Report Shows Unearthly Power of Iowa and New Hampshire Voters
How much power exactly? Try FIVE TIMES THE WORTH OF A SUPER TUESDAY VOTER!
Mr. Knight and Mr. Schiff analyzed daily polls in other states before and after an early state had held a contest. The polls tended to change immediately after the contest, and the changes tended to last, which suggested that the early states were even more important than many people realized. The economists estimated that an Iowa or New Hampshire voter had the same impact as five Super Tuesday voters put together.
This system, the two men drily noted in a Journal of Political Economy paper, “represents a deviation from the democratic ideal of ‘one person, one vote.’ ”
A presidential campaign is once again upon us, and Iowa and New Hampshire are again at the center of it all. On Thursday, Mitt Romney will announce his candidacy in Stratham, N.H. Last week, Tim Pawlenty opened his campaign in Des Moines. The two states have dominated the nominating process for so long that it’s easy to think of their role as natural.
But it is not natural. It’s undemocratic, in fact. It is unfair to voters in the other 48 states. And it distorts economic policy in several damaging ways.
Exactly, ethanol exists because of the Iowa Caucus. You run for President, you sell your economic common sense, your scientific know-how, and previous stances on Ag policy to get the vote of Iowan corn farmers. And it only gets worse from there.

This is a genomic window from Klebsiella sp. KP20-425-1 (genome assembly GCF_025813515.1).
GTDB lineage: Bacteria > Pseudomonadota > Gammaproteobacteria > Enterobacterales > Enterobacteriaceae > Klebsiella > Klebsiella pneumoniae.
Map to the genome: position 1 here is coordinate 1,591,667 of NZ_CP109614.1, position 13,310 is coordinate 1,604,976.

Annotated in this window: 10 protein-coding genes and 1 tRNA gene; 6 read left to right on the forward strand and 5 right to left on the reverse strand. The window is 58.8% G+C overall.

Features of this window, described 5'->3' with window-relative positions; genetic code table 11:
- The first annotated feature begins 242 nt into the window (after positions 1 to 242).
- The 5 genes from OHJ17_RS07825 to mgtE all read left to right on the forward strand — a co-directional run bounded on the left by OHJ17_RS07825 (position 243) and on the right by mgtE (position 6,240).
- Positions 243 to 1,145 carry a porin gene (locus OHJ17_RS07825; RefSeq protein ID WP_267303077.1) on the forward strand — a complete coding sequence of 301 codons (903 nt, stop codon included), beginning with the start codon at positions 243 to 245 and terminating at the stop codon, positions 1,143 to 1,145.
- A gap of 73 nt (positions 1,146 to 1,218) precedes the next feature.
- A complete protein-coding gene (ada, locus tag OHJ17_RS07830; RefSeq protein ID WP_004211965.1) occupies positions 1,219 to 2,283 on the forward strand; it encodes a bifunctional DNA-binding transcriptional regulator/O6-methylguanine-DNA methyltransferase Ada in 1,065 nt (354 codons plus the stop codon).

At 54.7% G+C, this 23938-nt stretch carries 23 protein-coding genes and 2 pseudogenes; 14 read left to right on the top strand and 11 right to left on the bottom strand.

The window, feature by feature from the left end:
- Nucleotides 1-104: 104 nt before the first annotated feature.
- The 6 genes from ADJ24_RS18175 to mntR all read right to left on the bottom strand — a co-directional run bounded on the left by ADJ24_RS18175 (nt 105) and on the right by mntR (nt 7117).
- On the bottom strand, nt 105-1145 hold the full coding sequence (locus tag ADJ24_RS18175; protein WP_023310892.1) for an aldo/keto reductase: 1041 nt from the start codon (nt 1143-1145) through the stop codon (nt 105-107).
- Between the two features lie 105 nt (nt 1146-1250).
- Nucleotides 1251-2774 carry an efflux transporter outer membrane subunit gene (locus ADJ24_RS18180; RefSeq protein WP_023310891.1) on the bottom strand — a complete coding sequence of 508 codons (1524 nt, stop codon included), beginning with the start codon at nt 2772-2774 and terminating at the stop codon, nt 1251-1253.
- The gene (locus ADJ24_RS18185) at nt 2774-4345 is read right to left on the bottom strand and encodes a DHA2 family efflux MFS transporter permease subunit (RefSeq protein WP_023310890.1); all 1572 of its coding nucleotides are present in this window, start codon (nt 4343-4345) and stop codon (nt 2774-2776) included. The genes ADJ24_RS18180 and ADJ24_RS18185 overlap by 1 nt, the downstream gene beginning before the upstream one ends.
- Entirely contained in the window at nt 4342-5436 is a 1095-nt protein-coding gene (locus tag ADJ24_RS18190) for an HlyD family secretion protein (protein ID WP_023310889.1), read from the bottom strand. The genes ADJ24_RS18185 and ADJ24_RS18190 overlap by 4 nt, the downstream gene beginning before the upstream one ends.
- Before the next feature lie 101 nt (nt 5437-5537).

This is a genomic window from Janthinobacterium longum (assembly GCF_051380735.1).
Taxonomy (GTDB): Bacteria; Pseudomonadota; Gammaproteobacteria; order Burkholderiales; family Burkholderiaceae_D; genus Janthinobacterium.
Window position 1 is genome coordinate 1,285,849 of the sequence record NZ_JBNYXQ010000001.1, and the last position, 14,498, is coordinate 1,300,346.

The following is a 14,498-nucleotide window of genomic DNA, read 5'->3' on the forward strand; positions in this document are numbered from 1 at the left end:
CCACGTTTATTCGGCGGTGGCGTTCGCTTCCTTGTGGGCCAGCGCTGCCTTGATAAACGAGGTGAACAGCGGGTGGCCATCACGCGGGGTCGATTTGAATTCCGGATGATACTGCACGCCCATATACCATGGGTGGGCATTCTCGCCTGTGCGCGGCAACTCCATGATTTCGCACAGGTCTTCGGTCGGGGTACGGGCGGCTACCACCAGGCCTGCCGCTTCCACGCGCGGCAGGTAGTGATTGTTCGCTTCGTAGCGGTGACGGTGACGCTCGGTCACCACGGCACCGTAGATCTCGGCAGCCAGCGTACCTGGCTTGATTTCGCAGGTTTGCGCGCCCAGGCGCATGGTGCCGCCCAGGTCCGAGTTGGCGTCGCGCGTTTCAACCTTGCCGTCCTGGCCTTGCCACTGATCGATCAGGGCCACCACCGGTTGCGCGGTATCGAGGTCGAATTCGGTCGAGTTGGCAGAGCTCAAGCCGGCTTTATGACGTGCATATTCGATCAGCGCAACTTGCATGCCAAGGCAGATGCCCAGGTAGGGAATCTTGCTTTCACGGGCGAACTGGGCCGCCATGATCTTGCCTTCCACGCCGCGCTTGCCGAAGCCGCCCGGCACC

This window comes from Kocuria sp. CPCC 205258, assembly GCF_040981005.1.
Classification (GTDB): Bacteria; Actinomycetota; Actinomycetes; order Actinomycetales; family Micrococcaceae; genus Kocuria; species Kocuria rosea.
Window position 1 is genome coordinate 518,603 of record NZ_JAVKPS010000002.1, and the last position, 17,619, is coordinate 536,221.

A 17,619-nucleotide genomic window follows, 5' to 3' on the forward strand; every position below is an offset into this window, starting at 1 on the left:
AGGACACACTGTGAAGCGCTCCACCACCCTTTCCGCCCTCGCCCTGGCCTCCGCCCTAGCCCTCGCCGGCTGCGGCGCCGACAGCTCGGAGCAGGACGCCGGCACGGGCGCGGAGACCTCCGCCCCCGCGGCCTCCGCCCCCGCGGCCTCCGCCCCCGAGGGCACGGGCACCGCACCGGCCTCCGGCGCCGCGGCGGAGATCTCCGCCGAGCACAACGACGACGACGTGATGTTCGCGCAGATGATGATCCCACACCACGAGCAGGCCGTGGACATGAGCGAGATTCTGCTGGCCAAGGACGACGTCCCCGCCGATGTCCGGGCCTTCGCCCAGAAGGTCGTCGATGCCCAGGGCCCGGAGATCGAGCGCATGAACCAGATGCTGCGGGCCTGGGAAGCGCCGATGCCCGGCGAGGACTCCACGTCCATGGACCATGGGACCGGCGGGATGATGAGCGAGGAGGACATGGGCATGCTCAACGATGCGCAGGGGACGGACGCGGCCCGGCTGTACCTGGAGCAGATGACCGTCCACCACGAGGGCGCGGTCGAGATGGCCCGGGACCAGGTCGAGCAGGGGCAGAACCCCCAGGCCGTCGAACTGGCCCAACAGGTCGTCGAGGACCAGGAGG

Their populations are growing more slowly than the rest of the country’s. Residents of Iowa and New Hampshire are more likely to have health insurance. They are older than average. They are more likely to work in manufacturing.
Above all, Iowa and New Hampshire lack a single big city, at a time when large metropolitan areas are crucial to lifting economic growth. Big metro areas are where big ideas most often take shape and great new companies are most often born. The country’s 25 largest areas are responsible for 52 percent of the country’s economic output, according to the Brookings Institution, and are home to 42 percent of the population.
Yet metro areas are also struggling with major problems. The quality of schools is spotty. Commutes last longer than ever. Roads, bridges, tunnels and transit systems are aging.
Finally, voters in Iowa and New Hampshire have become spoiled in their role of “1st in the Nation” states. Voters get temperamental with candidates if they haven’t been seen in their state for a few weeks. The media in those states takes glee in pointing out a candidate isn’t in these two states.
It’s gotten to the point that some Iowans and New Hampshirers (New Hampshirites? New Hampshirians?) won’t vote for a candidate unless they’ve personally been able to talk with the candidate multiple times.
This is the system we have made for ourselves. It is flawed, and no one has the stones to change it.